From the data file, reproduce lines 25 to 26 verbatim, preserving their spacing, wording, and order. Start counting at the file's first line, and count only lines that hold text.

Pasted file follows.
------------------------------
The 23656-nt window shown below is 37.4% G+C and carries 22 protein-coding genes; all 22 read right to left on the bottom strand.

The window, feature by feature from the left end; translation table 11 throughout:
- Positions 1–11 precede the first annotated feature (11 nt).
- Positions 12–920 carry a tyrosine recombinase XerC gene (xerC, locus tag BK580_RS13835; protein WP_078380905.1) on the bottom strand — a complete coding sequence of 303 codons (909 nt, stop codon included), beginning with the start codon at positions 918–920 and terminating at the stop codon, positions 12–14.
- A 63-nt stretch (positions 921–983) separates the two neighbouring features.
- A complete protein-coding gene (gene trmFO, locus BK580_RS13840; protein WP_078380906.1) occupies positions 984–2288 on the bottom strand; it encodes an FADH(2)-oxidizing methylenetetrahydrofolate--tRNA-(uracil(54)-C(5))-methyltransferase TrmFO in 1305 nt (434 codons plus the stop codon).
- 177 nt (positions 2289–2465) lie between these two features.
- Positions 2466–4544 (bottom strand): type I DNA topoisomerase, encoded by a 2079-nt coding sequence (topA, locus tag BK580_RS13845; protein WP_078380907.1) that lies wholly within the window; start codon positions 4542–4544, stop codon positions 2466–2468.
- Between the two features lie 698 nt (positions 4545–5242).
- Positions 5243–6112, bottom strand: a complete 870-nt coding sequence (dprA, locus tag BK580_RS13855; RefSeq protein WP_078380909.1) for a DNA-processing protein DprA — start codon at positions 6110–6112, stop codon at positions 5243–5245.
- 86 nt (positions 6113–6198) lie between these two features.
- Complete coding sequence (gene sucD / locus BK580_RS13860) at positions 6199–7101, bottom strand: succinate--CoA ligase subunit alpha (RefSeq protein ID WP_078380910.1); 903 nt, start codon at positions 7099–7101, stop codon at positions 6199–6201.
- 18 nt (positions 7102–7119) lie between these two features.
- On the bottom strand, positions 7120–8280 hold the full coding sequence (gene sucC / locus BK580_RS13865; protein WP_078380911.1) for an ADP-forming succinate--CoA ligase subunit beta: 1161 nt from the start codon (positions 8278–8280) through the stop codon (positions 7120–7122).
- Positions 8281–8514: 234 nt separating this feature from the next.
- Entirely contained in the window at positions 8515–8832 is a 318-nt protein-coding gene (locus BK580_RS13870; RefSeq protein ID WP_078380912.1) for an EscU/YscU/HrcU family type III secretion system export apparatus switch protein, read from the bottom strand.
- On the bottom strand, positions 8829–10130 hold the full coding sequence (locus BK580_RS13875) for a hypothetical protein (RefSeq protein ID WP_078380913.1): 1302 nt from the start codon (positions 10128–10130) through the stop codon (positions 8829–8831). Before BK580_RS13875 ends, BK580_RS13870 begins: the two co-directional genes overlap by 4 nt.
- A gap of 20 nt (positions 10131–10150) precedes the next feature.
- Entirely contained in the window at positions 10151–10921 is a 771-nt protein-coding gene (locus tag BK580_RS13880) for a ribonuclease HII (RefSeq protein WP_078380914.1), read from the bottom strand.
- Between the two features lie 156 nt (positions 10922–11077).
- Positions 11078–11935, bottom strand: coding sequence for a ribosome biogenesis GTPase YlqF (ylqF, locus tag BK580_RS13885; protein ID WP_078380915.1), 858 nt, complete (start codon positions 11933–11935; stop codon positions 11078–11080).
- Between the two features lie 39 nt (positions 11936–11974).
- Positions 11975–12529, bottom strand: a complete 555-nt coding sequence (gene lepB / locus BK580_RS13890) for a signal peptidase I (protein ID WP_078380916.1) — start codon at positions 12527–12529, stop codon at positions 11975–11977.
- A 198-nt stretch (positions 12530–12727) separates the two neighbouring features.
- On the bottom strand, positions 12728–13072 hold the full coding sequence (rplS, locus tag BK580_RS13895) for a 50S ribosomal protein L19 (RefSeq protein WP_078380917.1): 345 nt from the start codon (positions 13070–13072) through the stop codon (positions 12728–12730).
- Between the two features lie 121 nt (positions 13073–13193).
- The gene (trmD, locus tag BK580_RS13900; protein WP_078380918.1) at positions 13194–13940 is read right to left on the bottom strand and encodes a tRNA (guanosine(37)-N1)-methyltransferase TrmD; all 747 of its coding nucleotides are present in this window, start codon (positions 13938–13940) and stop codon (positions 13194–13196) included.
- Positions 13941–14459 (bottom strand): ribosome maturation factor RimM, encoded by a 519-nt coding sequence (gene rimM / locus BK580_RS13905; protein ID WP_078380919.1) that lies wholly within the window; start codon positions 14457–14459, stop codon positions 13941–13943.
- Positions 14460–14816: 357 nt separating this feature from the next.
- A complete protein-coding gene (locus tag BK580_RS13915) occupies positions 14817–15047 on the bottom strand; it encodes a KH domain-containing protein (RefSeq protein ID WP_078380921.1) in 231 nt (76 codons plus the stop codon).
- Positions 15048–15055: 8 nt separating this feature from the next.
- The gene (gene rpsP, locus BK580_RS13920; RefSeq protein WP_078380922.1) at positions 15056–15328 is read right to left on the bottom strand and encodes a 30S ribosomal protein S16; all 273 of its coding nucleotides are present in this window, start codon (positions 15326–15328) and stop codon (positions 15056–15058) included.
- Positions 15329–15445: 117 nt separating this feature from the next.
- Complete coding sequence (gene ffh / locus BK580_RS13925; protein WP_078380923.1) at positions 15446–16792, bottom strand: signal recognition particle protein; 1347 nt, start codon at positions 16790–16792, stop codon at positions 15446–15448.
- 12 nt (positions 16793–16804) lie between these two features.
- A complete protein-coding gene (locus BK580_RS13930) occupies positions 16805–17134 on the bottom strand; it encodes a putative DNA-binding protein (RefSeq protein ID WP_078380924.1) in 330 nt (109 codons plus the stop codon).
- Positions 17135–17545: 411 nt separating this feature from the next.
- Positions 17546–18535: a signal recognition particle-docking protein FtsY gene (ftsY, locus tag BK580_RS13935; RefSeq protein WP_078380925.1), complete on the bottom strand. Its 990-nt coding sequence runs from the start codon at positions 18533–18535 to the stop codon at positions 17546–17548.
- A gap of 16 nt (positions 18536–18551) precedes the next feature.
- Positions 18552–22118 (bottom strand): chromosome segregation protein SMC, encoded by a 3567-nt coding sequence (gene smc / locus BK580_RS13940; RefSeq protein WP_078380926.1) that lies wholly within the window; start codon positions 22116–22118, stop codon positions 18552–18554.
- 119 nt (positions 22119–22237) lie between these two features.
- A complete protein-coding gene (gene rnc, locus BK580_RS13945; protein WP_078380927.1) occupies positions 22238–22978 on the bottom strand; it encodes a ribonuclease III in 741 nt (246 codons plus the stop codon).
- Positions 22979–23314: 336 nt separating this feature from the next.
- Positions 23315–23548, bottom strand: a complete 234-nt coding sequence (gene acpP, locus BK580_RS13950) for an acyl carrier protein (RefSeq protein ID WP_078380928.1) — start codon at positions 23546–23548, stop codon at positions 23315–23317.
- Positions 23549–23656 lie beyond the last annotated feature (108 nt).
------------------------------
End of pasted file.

- On the bottom strand, positions 12728–13072 hold the full coding sequence (rplS, locus tag BK580_RS13895) for a 50S ribosomal protein L19 (RefSeq protein WP_078380917.1): 345 nt from the start codon (positions 13070–13072) through the stop codon (positions 12728–12730).
- Between the two features lie 121 nt (positions 13073–13193).